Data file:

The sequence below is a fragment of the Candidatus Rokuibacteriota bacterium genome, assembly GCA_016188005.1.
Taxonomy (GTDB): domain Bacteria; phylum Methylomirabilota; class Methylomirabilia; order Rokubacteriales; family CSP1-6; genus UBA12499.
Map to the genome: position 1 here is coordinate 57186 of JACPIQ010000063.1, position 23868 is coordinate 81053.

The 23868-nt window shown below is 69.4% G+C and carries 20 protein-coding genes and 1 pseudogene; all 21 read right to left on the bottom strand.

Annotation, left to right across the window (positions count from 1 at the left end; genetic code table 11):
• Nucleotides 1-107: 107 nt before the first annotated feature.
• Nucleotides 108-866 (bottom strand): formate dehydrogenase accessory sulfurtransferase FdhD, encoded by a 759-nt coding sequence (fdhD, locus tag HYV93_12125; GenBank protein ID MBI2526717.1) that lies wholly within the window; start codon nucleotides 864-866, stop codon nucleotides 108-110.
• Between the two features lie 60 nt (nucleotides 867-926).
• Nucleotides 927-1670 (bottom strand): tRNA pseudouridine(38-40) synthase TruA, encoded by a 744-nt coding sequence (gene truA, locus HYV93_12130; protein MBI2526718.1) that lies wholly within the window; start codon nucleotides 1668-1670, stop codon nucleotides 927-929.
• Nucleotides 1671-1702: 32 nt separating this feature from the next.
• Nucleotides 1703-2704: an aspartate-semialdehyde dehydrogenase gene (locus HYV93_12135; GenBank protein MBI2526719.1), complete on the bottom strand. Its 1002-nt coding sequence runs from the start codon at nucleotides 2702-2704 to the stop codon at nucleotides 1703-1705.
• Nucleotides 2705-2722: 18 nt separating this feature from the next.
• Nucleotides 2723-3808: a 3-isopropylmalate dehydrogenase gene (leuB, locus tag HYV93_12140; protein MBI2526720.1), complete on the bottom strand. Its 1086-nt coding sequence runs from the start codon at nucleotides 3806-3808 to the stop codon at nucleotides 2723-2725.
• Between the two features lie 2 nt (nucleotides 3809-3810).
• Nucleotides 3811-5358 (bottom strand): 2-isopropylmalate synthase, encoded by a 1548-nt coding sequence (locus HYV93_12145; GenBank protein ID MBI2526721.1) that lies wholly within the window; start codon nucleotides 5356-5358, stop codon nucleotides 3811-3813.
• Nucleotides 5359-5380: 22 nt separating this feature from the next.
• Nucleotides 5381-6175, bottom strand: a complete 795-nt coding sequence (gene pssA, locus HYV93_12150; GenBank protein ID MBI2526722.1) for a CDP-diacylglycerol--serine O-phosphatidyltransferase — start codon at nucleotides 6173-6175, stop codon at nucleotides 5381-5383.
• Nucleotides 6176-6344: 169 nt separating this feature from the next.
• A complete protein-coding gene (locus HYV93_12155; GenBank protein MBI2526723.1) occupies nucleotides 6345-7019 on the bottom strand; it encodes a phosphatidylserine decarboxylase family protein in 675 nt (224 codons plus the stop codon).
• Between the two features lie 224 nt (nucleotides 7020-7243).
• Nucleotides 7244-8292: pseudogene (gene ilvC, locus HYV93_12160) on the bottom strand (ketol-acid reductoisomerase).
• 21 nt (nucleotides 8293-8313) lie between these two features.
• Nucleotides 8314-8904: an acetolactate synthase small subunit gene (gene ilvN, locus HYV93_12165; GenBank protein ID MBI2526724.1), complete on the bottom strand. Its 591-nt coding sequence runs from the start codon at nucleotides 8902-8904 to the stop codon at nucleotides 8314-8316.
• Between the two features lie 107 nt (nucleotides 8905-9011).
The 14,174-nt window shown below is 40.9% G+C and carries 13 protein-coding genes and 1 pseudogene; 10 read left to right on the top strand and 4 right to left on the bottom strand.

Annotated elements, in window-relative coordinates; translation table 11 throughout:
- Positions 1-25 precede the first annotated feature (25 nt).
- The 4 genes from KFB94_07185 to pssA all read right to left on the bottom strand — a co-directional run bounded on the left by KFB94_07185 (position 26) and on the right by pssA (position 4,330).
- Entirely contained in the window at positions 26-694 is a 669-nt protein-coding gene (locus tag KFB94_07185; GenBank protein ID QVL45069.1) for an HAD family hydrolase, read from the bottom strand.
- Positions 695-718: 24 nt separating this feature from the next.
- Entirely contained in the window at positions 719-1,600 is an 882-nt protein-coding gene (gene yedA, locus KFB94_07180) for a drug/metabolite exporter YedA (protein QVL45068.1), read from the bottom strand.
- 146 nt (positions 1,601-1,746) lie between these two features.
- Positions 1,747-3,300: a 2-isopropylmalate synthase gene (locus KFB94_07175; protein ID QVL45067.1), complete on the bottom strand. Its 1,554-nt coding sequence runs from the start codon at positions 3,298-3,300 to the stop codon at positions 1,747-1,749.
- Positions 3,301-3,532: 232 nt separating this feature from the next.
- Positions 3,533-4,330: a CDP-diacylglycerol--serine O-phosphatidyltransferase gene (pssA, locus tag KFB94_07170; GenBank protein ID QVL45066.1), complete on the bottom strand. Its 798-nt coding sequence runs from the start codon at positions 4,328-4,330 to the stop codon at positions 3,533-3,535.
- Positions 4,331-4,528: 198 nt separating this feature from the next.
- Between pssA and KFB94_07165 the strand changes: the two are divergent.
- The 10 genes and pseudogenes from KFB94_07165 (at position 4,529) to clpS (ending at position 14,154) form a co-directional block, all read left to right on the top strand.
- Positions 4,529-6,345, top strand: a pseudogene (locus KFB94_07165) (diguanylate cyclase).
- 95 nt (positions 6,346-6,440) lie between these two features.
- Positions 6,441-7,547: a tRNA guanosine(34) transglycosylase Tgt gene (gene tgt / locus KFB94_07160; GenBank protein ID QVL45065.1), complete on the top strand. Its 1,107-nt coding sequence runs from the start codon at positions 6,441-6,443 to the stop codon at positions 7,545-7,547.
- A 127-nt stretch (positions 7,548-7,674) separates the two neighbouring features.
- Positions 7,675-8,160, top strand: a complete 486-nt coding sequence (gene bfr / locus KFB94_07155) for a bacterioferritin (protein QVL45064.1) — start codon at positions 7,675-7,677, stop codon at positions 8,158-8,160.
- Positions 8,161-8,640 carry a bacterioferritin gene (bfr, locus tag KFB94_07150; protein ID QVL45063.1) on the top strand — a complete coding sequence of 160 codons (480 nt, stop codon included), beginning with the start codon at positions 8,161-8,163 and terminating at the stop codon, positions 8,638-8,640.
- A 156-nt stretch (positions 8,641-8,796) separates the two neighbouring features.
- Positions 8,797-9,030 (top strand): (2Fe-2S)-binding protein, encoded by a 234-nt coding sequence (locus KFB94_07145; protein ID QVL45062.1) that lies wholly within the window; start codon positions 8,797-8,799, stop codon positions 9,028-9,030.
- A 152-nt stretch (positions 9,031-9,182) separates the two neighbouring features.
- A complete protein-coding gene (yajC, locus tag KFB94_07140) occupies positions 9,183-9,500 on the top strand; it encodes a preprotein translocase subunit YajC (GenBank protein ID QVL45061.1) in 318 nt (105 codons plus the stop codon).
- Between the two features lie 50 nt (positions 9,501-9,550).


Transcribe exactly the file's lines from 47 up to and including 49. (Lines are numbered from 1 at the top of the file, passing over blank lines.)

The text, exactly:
- A 152-nt stretch (positions 9,031-9,182) separates the two neighbouring features.
- A complete protein-coding gene (yajC, locus tag KFB94_07140) occupies positions 9,183-9,500 on the top strand; it encodes a preprotein translocase subunit YajC (GenBank protein ID QVL45061.1) in 318 nt (105 codons plus the stop codon).
- Between the two features lie 50 nt (positions 9,501-9,550).